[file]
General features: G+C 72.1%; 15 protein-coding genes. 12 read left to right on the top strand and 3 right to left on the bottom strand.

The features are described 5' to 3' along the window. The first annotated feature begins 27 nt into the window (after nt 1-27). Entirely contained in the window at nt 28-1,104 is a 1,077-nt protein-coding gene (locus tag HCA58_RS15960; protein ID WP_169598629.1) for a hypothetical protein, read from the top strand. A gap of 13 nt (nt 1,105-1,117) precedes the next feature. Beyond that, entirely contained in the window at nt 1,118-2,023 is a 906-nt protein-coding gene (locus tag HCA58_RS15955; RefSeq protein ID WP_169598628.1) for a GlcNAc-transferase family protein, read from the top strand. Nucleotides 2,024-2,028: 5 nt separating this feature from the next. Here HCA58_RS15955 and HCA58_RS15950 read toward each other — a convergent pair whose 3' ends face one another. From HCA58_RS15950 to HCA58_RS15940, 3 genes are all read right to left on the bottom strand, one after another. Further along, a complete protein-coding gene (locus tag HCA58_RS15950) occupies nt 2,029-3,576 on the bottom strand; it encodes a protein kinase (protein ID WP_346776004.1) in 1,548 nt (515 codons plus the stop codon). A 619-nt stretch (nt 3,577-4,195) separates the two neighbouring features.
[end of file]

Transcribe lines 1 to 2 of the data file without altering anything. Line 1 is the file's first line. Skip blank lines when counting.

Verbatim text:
General features: G+C 72.1%; 15 protein-coding genes. 12 read left to right on the top strand and 3 right to left on the bottom strand.

The features are described 5' to 3' along the window. The first annotated feature begins 27 nt into the window (after nt 1-27). Entirely contained in the window at nt 28-1,104 is a 1,077-nt protein-coding gene (locus tag HCA58_RS15960; protein ID WP_169598629.1) for a hypothetical protein, read from the top strand. A gap of 13 nt (nt 1,105-1,117) precedes the next feature. Beyond that, entirely contained in the window at nt 1,118-2,023 is a 906-nt protein-coding gene (locus tag HCA58_RS15955; RefSeq protein ID WP_169598628.1) for a GlcNAc-transferase family protein, read from the top strand. Nucleotides 2,024-2,028: 5 nt separating this feature from the next. Here HCA58_RS15955 and HCA58_RS15950 read toward each other — a convergent pair whose 3' ends face one another. From HCA58_RS15950 to HCA58_RS15940, 3 genes are all read right to left on the bottom strand, one after another. Further along, a complete protein-coding gene (locus tag HCA58_RS15950) occupies nt 2,029-3,576 on the bottom strand; it encodes a protein kinase (protein ID WP_346776004.1) in 1,548 nt (515 codons plus the stop codon). A 619-nt stretch (nt 3,577-4,195) separates the two neighbouring features.